Our group particularly enjoyed the feminist themes and commentary on female bodies and personal agency as well as the interesting transitions employed by Russell.
“The girls had matching lunches: lettuce salads, diet candy bars, diet shakes. They were all jealous of how little [the bog girl] ate.”
My favorite part of the story is how Russell introduces Cillian’s Uncle Sean. I’ve since added “smearing” into my personal lexicon to describe such… smearers. (You know the type.)
“He smeared himself throughout their house, his beer rings ghosting over surfaces like fat thumbs on a photograph. His words hung around, too, leaving their brain stain on the air.”
There are a lot of avenues of discussion to take with this piece, and we could have very easily talked about it for several more hours. I don’t want to give much more away, but this is a highly recommended, surprising, and well-liked piece for your next book club!
“Winter” by Walter de la Mare
Walter de la Mare is best known as a prolific poet, critic, and anthologist who contributed widely to the world of British letters in the early 20th century. His short stories, though seldom read today, stand among his best work. For our book club, I chose de la Mare’s 1922 story “Winter,” a sparse, enigmatic tale about a man who walks into a churchyard on a winter’s day and encounters something—or perhaps someone—he cannot explain.
At the start of the story, the narrator tells us that “any event in this world—any human being for that matter—that seems to wear even the faintest cast or warp of strangeness, is apt to leave a disproportionately sharp impression on one’s senses.” The story that follows is both a confrontation with the uncanny and a probing of the mind. The narrator constantly questions his own senses and intuitions as he tries to account for the unaccountable.
At the end of the story, the narrator describes the inexplicable being: a beautiful, angelic figure “in human likeness [but] not of my kind, nor of my reality.” The being looks in terror upon the narrator and his human world—the churchyard filled with its monuments of death—and disappears, returning to the reality whence it came. The narrator is left with both a longing to visit that realm and a deep feeling of distortion, for the ethereal visitor has revealed the rends and frayed edges of our map of reality.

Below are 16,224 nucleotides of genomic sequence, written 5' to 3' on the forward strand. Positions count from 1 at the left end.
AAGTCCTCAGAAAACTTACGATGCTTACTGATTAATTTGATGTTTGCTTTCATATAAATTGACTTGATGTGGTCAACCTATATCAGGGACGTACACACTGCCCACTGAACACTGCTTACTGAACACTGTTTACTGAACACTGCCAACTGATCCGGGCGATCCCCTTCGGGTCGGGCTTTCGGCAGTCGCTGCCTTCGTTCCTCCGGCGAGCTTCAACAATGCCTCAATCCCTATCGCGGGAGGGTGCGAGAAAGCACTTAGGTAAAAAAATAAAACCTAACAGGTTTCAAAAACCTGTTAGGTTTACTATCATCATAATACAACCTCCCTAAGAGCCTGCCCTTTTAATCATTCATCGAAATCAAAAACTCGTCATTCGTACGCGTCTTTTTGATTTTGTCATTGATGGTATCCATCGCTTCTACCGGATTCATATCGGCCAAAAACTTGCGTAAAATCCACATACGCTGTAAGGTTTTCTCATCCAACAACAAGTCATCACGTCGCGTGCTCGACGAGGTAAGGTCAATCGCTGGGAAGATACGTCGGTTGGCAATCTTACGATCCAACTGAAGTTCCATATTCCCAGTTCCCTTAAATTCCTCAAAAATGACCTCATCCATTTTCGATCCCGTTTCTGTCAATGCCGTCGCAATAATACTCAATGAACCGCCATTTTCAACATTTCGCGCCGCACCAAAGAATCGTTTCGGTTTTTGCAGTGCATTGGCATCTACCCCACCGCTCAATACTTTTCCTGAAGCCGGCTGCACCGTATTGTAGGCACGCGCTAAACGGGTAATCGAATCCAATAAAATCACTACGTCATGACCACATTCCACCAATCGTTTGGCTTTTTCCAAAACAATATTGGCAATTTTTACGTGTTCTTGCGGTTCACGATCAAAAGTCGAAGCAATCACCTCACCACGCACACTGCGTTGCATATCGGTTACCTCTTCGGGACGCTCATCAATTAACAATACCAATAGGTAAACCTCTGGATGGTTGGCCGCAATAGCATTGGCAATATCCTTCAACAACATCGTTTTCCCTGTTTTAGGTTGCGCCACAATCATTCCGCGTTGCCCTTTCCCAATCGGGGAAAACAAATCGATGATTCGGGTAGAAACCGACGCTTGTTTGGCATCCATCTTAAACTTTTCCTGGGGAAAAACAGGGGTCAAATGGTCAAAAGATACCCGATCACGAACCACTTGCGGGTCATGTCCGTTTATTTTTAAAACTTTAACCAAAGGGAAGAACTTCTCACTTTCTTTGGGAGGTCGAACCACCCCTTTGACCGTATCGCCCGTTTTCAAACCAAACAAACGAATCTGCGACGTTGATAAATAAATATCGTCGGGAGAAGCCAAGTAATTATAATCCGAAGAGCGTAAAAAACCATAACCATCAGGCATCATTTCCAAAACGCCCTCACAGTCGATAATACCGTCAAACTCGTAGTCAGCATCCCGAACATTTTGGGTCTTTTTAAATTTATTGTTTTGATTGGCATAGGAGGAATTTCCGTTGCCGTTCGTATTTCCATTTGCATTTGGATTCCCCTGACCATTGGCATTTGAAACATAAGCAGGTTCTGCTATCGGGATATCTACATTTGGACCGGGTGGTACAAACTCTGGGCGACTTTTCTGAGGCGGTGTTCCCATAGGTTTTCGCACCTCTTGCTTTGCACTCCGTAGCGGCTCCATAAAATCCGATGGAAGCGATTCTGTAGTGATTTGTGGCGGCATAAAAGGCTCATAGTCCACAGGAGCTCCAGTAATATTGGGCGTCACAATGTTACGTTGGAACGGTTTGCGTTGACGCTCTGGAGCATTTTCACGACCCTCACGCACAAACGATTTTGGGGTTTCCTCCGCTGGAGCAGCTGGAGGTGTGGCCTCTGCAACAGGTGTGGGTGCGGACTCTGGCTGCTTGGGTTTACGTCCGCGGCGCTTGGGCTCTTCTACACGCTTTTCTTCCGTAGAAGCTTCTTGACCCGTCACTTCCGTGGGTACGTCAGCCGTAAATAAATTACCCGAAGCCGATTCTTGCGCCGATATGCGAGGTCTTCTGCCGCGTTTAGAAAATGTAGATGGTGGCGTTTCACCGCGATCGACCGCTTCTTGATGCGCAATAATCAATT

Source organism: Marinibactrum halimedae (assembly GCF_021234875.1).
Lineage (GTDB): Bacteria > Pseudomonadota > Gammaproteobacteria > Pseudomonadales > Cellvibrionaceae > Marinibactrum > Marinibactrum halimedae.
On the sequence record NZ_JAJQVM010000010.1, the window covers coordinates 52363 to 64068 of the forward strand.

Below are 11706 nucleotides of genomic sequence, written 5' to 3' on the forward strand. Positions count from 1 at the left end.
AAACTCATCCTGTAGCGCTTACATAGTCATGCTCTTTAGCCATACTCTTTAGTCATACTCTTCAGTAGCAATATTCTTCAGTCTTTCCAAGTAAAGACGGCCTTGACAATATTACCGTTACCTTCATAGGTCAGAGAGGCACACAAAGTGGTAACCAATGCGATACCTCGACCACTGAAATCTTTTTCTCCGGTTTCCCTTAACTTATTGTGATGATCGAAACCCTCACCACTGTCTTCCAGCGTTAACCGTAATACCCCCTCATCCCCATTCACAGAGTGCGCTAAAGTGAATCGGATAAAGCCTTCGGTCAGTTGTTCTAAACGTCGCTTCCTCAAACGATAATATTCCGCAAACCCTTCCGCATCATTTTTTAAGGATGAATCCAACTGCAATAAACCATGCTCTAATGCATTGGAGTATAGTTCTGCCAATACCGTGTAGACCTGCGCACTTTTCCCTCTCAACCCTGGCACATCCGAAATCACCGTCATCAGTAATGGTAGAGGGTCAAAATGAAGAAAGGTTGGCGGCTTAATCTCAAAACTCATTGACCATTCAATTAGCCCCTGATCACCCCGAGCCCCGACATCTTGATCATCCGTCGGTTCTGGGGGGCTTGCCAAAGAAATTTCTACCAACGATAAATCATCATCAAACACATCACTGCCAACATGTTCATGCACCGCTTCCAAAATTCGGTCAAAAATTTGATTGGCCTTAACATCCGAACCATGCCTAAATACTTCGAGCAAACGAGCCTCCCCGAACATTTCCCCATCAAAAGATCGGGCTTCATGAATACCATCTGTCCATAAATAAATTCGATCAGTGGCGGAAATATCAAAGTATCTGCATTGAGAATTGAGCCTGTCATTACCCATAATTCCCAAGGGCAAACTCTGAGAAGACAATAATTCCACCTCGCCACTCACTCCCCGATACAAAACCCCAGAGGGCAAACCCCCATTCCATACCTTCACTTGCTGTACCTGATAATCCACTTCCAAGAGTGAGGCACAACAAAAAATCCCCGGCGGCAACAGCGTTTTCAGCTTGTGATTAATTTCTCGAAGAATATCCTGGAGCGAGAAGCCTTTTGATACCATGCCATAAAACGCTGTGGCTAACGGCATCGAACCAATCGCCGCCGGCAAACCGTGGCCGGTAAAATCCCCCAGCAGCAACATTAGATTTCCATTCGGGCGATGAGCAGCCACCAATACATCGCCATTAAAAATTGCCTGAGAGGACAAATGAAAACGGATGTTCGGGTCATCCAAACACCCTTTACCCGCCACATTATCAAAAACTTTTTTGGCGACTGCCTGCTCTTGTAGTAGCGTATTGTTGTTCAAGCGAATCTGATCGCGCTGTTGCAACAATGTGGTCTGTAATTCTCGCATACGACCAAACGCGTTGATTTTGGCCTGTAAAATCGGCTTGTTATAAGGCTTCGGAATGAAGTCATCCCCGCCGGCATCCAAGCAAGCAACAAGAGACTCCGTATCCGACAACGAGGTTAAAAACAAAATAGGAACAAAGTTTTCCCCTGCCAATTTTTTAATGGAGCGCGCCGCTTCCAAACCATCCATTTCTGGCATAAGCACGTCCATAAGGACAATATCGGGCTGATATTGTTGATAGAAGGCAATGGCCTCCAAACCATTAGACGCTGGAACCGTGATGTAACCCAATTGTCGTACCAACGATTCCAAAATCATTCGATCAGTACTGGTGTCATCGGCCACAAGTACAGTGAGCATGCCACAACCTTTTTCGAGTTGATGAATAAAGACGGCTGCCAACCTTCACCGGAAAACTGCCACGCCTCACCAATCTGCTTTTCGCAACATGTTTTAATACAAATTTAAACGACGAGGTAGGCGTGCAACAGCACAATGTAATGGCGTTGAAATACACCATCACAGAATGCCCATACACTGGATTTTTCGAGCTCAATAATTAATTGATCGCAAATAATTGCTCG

In riddling, poetic phrases that accrue like snow on a barren field, de la Mare serves up the best kind of supernatural tale: one which illuminates the mysteries of our world. A perfect read for the darkest season of the year.
“Especially Heinous: 272 Views of Law & Order SVU” by Carmen Maria Machado
Every literary mailing list I’m on has been recommending Machado’s collection Her Body and Other Parties for months, so assigning “Especially Heinous” was a smug way to integrate personal reading with workplace obligations.
“Especially Heinous” is composed of episode summaries for 12 fictional seasons of Law & Order: SVU, ranging in length from 4 to over 150 words. Its sentences tend toward staccato rhythms and are objective—even clinical—as they describe events of absurdity and horror. For example, an episode from season one:
“Misleader”: Father Jones has never touched a child, but when he closes his eyes at night, he still remembers his high school girlfriend: her soft thighs, her lined hands, the way she dropped off that roof like a falcon.
Featured motifs: sexual violence; fairy-tale tropes (here, a triad of attributes); a haunting image offering neither context nor judgment. (Father Jones returns in season three.)
I’m not sure this was a story anyone loved, but it offered a lot to discuss. The episodic structure left metaphors, and sometimes entire plot points, almost entirely up to personal interpretation, alienating some from the narrative. The objectivity of tone resulted in a divided readership: some readers found a lot of humor in the blatant absurdity of Machado’s narrative (the word “whimsical” was used); for others, that absurdity read as dark and ominous, engaging themes about cultural fixations and sexual violence. While all of us were interested in the story as an exercise in form, its success as a story was still up in the air as we left the table.
“Especially Heinous” is interesting. It’s also hard (and for me, at least, emotionally exhausting) work. I want to go back and read it again, now that I know what I’m getting into, but book clubs, be warned: this is a rough one to unleash on unsuspecting coworkers.